Adam Leitman Bailey, P.C., prevailed for its client in a contested proceeding to obtain a license to enter upon a neighbor’s property to install protective measures necessary to allow the client’s construction project to proceed safely as required by the New York City Building Code.
The client, a Brooklyn-based developer, acquired a historic Park Slope mansion in 2015 for $9.5 million. The client proposed to dramatically expand the building and convert it from a single-family home into eight residential units. The client’s next-door neighbor, a ten-unit Coop, opposed the project at every stage: first, before Brooklyn Community Board 6; next, before the New York City Landmarks Preservation Commission, where the client obtained a Certificate of Appropriateness for its renovation plans; and finally, in New York State Supreme Court, where Adam Leitman Bailey, P.C., defeated the Coop’s attempt to overturn the Landmarks Commission’s decision.
But the Coop was not done throwing up resistance. While all parties could agree that the developer needed to install a sidewalk shed on the Coop’s property for construction of a multi-story masonry wall to proceed safely and as required by the Building Code, the Coop claimed it could not grant access unless its engineer would first be permitted to review and second-guess the client’s construction plans. The Coop further claimed that it required vast sums of insurance coverage, as well as a damage escrow fund, an exorbitant license fee, and reimbursement for its excessive legal and engineering fees.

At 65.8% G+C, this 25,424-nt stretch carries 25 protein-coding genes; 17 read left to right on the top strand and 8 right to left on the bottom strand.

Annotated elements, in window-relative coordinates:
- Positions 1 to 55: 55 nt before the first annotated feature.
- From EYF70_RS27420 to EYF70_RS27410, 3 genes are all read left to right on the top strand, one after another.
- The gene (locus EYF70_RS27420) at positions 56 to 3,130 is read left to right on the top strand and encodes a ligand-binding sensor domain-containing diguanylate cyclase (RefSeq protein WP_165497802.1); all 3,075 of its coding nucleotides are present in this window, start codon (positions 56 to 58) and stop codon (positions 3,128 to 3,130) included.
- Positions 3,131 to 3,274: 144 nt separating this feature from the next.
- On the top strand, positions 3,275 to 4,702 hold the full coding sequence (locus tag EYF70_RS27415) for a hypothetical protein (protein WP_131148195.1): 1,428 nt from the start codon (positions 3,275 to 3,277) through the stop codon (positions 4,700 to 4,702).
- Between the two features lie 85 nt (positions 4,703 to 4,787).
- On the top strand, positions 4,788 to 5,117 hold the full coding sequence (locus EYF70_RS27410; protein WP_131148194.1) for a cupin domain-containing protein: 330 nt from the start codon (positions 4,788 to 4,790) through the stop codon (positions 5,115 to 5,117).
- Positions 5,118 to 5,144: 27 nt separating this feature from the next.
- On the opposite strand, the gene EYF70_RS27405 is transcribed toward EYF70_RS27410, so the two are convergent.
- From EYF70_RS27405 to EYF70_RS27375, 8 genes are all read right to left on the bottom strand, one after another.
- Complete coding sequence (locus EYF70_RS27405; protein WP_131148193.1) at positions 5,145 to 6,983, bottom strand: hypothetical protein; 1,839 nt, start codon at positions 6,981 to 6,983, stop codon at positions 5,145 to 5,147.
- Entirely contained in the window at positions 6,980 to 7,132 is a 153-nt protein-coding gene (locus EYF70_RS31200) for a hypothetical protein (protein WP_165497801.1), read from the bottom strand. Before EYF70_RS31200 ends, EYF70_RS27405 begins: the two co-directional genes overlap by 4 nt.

Unable to get the Coop to budge, the client engaged Adam Leitman Bailey, P.C., to seek a court-ordered license pursuant to Section 881 of New York’s Real Property Actions and Proceedings Law. The Firm quickly engineered a procedural victory by ensuring that the special proceeding was assigned to the same judge who had recently sided with Adam Leitman Bailey, P.C., and its client in the related Landmarks case. In what must surely be a record, Adam Leitman Bailey, P.C., won the case and obtained a judicial license less than 48 hours after oral argument. Siding with Adam Leitman Bailey, P.C., on all the issues, the Court found that the Coop was not entitled to see the client’s construction plans; that the client had proposed a reasonable amount of insurance coverage; and that no damage escrow was required. Notably, Adam Leitman Bailey, P.C., persuaded the court that the Coop should not receive any license fee, for which the only justification offered by the Coop was as retribution for the inconvenience of being taken to court. Finally, in an important timing victory for the client, the Court ruled that any consideration of reimbursement for the Coop’s reasonable legal and engineering fees associated with the license should be deferred until after the completion of construction, now authorized to proceed immediately.
Adam Leitman Bailey, Jeffrey R. Metz, and Scott J. Pashman represented the developer on behalf of Adam Leitman Bailey, P.C..